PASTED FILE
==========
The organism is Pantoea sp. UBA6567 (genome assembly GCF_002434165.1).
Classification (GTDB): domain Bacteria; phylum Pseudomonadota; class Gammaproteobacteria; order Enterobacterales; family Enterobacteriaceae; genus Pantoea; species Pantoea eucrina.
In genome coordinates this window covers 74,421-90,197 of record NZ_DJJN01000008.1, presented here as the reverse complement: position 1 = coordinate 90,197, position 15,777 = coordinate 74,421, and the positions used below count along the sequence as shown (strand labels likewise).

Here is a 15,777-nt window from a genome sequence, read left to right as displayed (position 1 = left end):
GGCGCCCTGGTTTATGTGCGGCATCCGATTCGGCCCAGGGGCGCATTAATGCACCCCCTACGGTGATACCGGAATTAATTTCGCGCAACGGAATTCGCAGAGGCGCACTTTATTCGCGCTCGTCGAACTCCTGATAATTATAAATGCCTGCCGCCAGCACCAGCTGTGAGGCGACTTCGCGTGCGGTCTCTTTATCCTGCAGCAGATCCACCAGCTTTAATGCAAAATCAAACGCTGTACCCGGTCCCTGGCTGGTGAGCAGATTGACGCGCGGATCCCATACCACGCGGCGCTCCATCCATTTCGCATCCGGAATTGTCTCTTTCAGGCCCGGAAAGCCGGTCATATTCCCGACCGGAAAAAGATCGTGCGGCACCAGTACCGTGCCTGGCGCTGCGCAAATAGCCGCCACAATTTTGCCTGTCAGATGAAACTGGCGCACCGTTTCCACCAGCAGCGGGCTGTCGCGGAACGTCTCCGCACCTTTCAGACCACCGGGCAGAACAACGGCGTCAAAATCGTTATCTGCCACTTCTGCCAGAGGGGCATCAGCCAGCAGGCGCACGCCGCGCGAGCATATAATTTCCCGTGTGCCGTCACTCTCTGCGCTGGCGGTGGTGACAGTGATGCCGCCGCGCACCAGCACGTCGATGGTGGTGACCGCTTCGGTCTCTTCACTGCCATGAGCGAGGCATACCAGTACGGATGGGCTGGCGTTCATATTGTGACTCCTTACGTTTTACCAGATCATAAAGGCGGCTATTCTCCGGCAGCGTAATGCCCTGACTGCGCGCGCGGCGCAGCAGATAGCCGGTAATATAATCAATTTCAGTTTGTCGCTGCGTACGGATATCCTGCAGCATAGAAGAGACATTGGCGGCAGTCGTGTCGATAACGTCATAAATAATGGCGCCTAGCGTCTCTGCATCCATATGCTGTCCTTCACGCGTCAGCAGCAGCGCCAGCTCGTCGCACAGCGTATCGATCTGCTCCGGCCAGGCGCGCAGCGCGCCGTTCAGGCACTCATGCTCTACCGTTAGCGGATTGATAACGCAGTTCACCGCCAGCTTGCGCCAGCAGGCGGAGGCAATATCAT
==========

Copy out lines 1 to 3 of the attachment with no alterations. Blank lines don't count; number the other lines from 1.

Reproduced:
The organism is Pantoea sp. UBA6567 (genome assembly GCF_002434165.1).
Classification (GTDB): domain Bacteria; phylum Pseudomonadota; class Gammaproteobacteria; order Enterobacterales; family Enterobacteriaceae; genus Pantoea; species Pantoea eucrina.
In genome coordinates this window covers 74,421-90,197 of record NZ_DJJN01000008.1, presented here as the reverse complement: position 1 = coordinate 90,197, position 15,777 = coordinate 74,421, and the positions used below count along the sequence as shown (strand labels likewise).